This tendency to buck convention defined Rutter’s career. He brought a methodological rigor to his practice and stressed the importance of reliable measurement — something that had previously been missing from psychology and psychiatry, says Eric Fombonne, professor of psychiatry at Oregon Health and Science University in Portland, who worked with Rutter starting in the 1980s. “He’s been the person who established our field as a scientifically oriented discipline. It was not before him, and now it is.”
Not one to rest on his laurels, Rutter always tried to debunk his own work, Fombonne says, questioning the nature of scientific knowledge, asking how scientists can know what they know and devising what the next steps should be to investigate a research question.
“He was keen on obtaining the best measurements possible,” Fombonne says. “He was always paying a lot of attention to the quality and validity of our measurements.”
To that end, Rutter helped to develop two gold-standard diagnostic tools for autism — the Autism Diagnostic Observation Schedule (ADOS) and the Autism Diagnostic Interview — in collaboration with Catherine Lord, distinguished professor of psychiatry and education at the University of California, Los Angeles.
“He really prided himself on his collaborations,” Lord says. “Almost everything he did involved collaboration.”
When they worked together on the ADOS, a clinical tool that involves playing with young children, the somewhat formal Rutter was a bit out of his element, Lord says. Nonetheless, he had good ideas about how to gather the best possible data. “He really insisted on trying to get people to be reliable and tried to make the information as meaningful as possible,” she says.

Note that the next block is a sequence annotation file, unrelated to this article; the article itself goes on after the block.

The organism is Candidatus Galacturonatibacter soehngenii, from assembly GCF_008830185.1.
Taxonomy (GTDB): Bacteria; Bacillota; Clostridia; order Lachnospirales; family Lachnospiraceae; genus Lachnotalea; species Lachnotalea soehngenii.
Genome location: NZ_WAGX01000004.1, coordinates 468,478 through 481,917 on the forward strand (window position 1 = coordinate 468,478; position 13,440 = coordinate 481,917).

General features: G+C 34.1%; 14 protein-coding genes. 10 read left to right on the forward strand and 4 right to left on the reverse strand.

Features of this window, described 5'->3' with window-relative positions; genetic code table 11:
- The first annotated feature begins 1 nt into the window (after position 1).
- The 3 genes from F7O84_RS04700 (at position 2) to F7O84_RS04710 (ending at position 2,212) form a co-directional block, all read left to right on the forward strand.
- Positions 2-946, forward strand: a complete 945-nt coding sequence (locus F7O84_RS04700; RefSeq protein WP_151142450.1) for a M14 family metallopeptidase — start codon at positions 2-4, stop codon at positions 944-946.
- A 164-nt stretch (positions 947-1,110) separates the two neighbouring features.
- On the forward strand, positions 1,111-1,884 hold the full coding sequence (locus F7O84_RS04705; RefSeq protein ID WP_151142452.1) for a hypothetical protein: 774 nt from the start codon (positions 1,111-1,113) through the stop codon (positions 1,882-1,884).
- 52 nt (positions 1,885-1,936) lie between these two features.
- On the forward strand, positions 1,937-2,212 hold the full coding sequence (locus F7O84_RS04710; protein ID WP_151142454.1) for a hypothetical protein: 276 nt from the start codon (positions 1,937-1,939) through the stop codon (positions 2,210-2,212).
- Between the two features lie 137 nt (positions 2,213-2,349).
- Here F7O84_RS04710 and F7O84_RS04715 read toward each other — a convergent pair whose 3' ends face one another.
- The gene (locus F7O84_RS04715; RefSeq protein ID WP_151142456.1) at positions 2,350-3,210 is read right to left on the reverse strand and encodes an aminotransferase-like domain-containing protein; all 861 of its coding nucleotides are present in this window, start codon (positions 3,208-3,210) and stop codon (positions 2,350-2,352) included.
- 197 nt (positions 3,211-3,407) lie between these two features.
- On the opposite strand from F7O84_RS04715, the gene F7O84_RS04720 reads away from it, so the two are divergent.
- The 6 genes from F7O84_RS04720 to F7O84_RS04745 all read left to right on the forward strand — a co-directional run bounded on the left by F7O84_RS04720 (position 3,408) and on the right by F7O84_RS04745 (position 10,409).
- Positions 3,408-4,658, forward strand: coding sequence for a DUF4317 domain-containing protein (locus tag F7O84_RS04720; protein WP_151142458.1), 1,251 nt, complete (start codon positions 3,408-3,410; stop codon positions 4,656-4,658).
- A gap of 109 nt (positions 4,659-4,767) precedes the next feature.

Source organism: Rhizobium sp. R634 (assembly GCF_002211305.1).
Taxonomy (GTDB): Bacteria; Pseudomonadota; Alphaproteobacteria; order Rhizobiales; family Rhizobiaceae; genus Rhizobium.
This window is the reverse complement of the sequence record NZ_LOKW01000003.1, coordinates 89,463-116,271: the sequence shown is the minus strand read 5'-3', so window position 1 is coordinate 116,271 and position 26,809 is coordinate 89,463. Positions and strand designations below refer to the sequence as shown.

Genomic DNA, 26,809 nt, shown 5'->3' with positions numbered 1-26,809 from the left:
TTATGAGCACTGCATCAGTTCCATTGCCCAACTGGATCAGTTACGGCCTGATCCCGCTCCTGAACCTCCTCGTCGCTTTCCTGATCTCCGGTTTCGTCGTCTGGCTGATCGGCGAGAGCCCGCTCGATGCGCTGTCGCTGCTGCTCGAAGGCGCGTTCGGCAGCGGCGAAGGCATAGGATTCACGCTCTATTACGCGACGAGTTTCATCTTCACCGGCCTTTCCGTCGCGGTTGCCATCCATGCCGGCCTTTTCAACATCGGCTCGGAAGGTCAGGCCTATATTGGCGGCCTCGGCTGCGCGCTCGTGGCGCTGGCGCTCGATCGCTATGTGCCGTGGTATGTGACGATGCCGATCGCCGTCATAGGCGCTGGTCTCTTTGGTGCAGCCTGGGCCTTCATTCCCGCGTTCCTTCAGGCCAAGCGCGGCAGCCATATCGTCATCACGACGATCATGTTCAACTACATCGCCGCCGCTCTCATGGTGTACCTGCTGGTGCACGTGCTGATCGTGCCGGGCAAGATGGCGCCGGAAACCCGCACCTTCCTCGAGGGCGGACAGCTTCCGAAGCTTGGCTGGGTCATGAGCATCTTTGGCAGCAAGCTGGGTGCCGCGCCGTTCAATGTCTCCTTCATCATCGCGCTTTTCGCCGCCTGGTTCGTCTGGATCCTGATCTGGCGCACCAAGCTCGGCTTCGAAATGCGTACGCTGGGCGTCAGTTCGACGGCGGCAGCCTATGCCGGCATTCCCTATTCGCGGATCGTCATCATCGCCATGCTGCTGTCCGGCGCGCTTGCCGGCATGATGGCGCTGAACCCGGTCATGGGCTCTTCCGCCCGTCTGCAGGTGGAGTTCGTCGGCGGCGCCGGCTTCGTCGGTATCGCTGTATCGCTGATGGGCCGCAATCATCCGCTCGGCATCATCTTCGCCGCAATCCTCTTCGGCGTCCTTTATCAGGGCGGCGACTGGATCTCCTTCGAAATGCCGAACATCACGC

Range and rigor:
In the late 20th century, when many psychiatry researchers were siloed into their disciplines, Rutter made several forays beyond autism. He studied genetic influences on development and weighed in on educational policies. In his Isle of Wight studies, he conducted epidemiological research on a range of psychiatric conditions and behavioral issues.
“That’s a remarkably rich tapestry that very few people have,” says Tony Charman, professor of clinical child psychology at King’s College London. “For lots of us, if we do work on autism and [attention deficit hyperactivity disorder], we consider ourselves quite a varied scientist.”
One of Rutter’s most well-known contributions outside of autism was his work with Romanian orphans who had been deprived of caretaking as infants in the 1980s and 1990s. He tracked their development and showed that quicker adoption led to improved developmental outcomes.
Charman peer-reviewed one of Rutter’s manuscripts about the orphans and objected to the use of the term “quasi-autistic” to describe some of their clinical characteristics.
Rutter was always willing to change his mind when presented with new evidence, Charman says. “Some people who are very eminent can be iconoclastic.” At the same time, though, “if he disagreed with the comments from reviewers or editors, he would quite robustly defend his view.”
After a “robust” debate, Charman says, the term made it into the final publication.
Cite this article: https://doi.org/10.53053/XHYO5289